The role of inflammatory factors in skeletal muscle injury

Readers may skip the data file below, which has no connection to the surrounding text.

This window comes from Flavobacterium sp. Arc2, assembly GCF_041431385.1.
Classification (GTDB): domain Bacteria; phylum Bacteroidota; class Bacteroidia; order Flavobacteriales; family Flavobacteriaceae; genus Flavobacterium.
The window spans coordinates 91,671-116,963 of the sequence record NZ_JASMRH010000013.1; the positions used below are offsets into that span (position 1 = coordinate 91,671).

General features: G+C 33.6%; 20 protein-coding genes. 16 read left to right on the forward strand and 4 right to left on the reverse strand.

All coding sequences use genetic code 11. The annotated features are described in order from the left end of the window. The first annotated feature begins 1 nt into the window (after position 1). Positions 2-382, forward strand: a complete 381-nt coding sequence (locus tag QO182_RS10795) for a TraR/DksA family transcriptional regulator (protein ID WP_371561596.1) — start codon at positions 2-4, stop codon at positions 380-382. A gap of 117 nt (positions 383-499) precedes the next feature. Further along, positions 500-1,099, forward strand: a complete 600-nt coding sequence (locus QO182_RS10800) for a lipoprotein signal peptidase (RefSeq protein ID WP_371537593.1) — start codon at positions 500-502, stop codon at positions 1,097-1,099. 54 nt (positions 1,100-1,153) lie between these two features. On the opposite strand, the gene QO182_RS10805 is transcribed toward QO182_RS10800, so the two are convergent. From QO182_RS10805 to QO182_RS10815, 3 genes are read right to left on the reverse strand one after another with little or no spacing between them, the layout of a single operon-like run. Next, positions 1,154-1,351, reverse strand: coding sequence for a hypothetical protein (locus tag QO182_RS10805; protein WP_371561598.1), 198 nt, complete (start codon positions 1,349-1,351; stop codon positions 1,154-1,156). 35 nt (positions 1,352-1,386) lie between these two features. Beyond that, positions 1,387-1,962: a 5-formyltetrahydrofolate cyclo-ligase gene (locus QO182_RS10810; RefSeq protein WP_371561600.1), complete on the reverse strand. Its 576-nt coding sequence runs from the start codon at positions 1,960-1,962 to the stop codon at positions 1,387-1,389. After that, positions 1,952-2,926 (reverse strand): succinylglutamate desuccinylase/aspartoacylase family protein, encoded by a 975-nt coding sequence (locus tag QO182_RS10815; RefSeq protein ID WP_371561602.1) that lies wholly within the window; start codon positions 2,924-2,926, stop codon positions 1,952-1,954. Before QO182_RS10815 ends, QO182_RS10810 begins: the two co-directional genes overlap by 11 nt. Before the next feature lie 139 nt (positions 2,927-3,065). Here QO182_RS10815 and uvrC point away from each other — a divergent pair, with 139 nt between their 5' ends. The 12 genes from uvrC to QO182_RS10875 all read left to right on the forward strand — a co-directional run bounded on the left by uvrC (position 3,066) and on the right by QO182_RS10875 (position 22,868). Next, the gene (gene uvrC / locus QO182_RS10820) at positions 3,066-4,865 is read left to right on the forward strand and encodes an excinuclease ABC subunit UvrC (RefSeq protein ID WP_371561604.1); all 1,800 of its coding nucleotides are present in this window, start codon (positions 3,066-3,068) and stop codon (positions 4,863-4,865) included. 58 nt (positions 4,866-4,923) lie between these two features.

Injured skeletal muscle produces a series of inflammatory cytokines that activate the immune system. The pro-inflammatory factors in the lesions cause muscle loss most by activating the ubiquitin-proteasome degradation pathway and enhancing autophagy-lysosome degradation pathway. Also it can affect the repair and remodeling of muscle tissue by inhibiting the proliferation and differentiation of myogenic cells. However, the inflammation after injury is not all harmful. Destruction of tissue by phagocytic cells infiltrated by early inflammation will change the microenvironment. That is beneficial for muscle regeneration. The hallmark event of the muscle regeneration is that the macrophage transforms their phenotype. In that phase, immune cells produce cytokines with anti-inflammatory properties. These cytokines could promote muscle regeneration by down-regulating the expression of pro-inflammatory factors and affecting stem cell proliferation and differentiation.